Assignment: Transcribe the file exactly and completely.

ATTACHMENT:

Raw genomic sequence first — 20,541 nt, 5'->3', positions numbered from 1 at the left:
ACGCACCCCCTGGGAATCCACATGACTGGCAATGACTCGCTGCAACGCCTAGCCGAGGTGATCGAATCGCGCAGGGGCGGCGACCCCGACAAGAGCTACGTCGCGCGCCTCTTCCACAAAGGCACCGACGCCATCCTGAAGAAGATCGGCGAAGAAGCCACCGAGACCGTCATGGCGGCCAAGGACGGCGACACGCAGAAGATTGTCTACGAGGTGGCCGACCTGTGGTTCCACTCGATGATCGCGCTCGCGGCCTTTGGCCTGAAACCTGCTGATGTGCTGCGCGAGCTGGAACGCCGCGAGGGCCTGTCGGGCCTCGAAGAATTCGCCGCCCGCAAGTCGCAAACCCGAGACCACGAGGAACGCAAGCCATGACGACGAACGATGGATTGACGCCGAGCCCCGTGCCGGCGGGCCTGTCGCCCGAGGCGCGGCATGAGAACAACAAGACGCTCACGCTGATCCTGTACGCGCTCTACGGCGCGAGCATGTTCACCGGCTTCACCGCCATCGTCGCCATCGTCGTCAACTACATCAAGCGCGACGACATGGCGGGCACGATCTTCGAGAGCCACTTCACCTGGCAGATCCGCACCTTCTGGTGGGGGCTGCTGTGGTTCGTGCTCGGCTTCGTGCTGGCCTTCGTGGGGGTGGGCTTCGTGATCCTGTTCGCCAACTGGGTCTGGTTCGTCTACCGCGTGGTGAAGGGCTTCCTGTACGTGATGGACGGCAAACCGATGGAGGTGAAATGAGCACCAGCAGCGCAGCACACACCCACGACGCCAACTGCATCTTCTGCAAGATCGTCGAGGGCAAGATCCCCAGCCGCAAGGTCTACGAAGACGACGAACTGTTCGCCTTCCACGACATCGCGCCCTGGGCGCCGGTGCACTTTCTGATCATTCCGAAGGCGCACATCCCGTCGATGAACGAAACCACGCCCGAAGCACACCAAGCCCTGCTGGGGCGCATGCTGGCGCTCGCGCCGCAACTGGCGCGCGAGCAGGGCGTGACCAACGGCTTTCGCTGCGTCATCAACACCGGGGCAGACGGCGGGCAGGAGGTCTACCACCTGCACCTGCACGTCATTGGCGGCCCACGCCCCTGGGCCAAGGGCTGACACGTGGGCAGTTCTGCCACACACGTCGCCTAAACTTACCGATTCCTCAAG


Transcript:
Raw genomic sequence first — 20,541 nt, 5'->3', positions numbered from 1 at the left:
ACGCACCCCCTGGGAATCCACATGACTGGCAATGACTCGCTGCAACGCCTAGCCGAGGTGATCGAATCGCGCAGGGGCGGCGACCCCGACAAGAGCTACGTCGCGCGCCTCTTCCACAAAGGCACCGACGCCATCCTGAAGAAGATCGGCGAAGAAGCCACCGAGACCGTCATGGCGGCCAAGGACGGCGACACGCAGAAGATTGTCTACGAGGTGGCCGACCTGTGGTTCCACTCGATGATCGCGCTCGCGGCCTTTGGCCTGAAACCTGCTGATGTGCTGCGCGAGCTGGAACGCCGCGAGGGCCTGTCGGGCCTCGAAGAATTCGCCGCCCGCAAGTCGCAAACCCGAGACCACGAGGAACGCAAGCCATGACGACGAACGATGGATTGACGCCGAGCCCCGTGCCGGCGGGCCTGTCGCCCGAGGCGCGGCATGAGAACAACAAGACGCTCACGCTGATCCTGTACGCGCTCTACGGCGCGAGCATGTTCACCGGCTTCACCGCCATCGTCGCCATCGTCGTCAACTACATCAAGCGCGACGACATGGCGGGCACGATCTTCGAGAGCCACTTCACCTGGCAGATCCGCACCTTCTGGTGGGGGCTGCTGTGGTTCGTGCTCGGCTTCGTGCTGGCCTTCGTGGGGGTGGGCTTCGTGATCCTGTTCGCCAACTGGGTCTGGTTCGTCTACCGCGTGGTGAAGGGCTTCCTGTACGTGATGGACGGCAAACCGATGGAGGTGAAATGAGCACCAGCAGCGCAGCACACACCCACGACGCCAACTGCATCTTCTGCAAGATCGTCGAGGGCAAGATCCCCAGCCGCAAGGTCTACGAAGACGACGAACTGTTCGCCTTCCACGACATCGCGCCCTGGGCGCCGGTGCACTTTCTGATCATTCCGAAGGCGCACATCCCGTCGATGAACGAAACCACGCCCGAAGCACACCAAGCCCTGCTGGGGCGCATGCTGGCGCTCGCGCCGCAACTGGCGCGCGAGCAGGGCGTGACCAACGGCTTTCGCTGCGTCATCAACACCGGGGCAGACGGCGGGCAGGAGGTCTACCACCTGCACCTGCACGTCATTGGCGGCCCACGCCCCTGGGCCAAGGGCTGACACGTGGGCAGTTCTGCCACACACGTCGCCTAAACTTACCGATTCCTCAAG